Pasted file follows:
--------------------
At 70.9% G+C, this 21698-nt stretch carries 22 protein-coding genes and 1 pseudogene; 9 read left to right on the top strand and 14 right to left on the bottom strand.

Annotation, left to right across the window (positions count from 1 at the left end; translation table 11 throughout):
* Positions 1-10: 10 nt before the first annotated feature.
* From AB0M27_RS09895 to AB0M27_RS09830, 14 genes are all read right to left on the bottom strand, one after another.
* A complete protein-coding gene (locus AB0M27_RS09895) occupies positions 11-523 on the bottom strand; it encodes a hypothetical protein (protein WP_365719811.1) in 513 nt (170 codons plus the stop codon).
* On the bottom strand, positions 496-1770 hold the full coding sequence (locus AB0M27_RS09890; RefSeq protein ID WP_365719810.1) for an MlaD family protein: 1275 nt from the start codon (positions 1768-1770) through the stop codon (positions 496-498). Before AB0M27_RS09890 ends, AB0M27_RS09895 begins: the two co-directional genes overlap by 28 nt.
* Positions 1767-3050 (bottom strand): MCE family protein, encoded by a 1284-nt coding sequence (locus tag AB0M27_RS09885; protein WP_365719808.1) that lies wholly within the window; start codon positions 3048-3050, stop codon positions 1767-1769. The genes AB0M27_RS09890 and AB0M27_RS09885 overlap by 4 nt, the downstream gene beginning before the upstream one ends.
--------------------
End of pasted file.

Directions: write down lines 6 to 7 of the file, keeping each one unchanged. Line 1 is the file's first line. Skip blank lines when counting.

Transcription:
* On the bottom strand, positions 496-1770 hold the full coding sequence (locus AB0M27_RS09890; RefSeq protein ID WP_365719810.1) for an MlaD family protein: 1275 nt from the start codon (positions 1768-1770) through the stop codon (positions 496-498). Before AB0M27_RS09890 ends, AB0M27_RS09895 begins: the two co-directional genes overlap by 28 nt.
* Positions 1767-3050 (bottom strand): MCE family protein, encoded by a 1284-nt coding sequence (locus tag AB0M27_RS09885; protein WP_365719808.1) that lies wholly within the window; start codon positions 3048-3050, stop codon positions 1767-1769. The genes AB0M27_RS09890 and AB0M27_RS09885 overlap by 4 nt, the downstream gene beginning before the upstream one ends.